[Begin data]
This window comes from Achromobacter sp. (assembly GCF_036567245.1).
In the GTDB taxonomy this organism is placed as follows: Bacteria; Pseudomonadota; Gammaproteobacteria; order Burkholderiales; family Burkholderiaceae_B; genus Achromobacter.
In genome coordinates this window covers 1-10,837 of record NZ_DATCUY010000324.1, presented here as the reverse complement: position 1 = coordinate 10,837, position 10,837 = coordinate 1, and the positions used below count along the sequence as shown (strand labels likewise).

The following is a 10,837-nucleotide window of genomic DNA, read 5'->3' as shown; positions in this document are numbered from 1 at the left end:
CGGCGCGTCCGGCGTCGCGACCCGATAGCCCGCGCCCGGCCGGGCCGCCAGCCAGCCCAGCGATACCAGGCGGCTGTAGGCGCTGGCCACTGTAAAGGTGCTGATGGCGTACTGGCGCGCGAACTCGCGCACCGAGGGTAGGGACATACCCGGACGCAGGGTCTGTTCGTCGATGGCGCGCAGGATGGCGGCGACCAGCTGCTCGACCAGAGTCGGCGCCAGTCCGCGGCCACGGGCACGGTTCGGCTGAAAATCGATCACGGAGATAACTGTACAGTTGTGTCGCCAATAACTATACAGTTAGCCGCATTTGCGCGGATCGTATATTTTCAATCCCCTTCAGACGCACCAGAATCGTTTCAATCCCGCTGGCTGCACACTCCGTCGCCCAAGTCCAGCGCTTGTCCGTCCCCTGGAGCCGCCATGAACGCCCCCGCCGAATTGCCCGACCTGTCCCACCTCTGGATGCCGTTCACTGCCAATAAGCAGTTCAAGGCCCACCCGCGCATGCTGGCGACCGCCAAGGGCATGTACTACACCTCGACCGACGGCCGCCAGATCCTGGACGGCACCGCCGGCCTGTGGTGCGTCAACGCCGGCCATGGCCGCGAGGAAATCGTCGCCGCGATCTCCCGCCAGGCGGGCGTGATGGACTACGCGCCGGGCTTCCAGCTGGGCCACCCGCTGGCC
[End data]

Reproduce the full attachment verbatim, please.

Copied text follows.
This window comes from Achromobacter sp. (assembly GCF_036567245.1).
In the GTDB taxonomy this organism is placed as follows: Bacteria; Pseudomonadota; Gammaproteobacteria; order Burkholderiales; family Burkholderiaceae_B; genus Achromobacter.
In genome coordinates this window covers 1-10,837 of record NZ_DATCUY010000324.1, presented here as the reverse complement: position 1 = coordinate 10,837, position 10,837 = coordinate 1, and the positions used below count along the sequence as shown (strand labels likewise).

The following is a 10,837-nucleotide window of genomic DNA, read 5'->3' as shown; positions in this document are numbered from 1 at the left end:
CGGCGCGTCCGGCGTCGCGACCCGATAGCCCGCGCCCGGCCGGGCCGCCAGCCAGCCCAGCGATACCAGGCGGCTGTAGGCGCTGGCCACTGTAAAGGTGCTGATGGCGTACTGGCGCGCGAACTCGCGCACCGAGGGTAGGGACATACCCGGACGCAGGGTCTGTTCGTCGATGGCGCGCAGGATGGCGGCGACCAGCTGCTCGACCAGAGTCGGCGCCAGTCCGCGGCCACGGGCACGGTTCGGCTGAAAATCGATCACGGAGATAACTGTACAGTTGTGTCGCCAATAACTATACAGTTAGCCGCATTTGCGCGGATCGTATATTTTCAATCCCCTTCAGACGCACCAGAATCGTTTCAATCCCGCTGGCTGCACACTCCGTCGCCCAAGTCCAGCGCTTGTCCGTCCCCTGGAGCCGCCATGAACGCCCCCGCCGAATTGCCCGACCTGTCCCACCTCTGGATGCCGTTCACTGCCAATAAGCAGTTCAAGGCCCACCCGCGCATGCTGGCGACCGCCAAGGGCATGTACTACACCTCGACCGACGGCCGCCAGATCCTGGACGGCACCGCCGGCCTGTGGTGCGTCAACGCCGGCCATGGCCGCGAGGAAATCGTCGCCGCGATCTCCCGCCAGGCGGGCGTGATGGACTACGCGCCGGGCTTCCAGCTGGGCCACCCGCTGGCC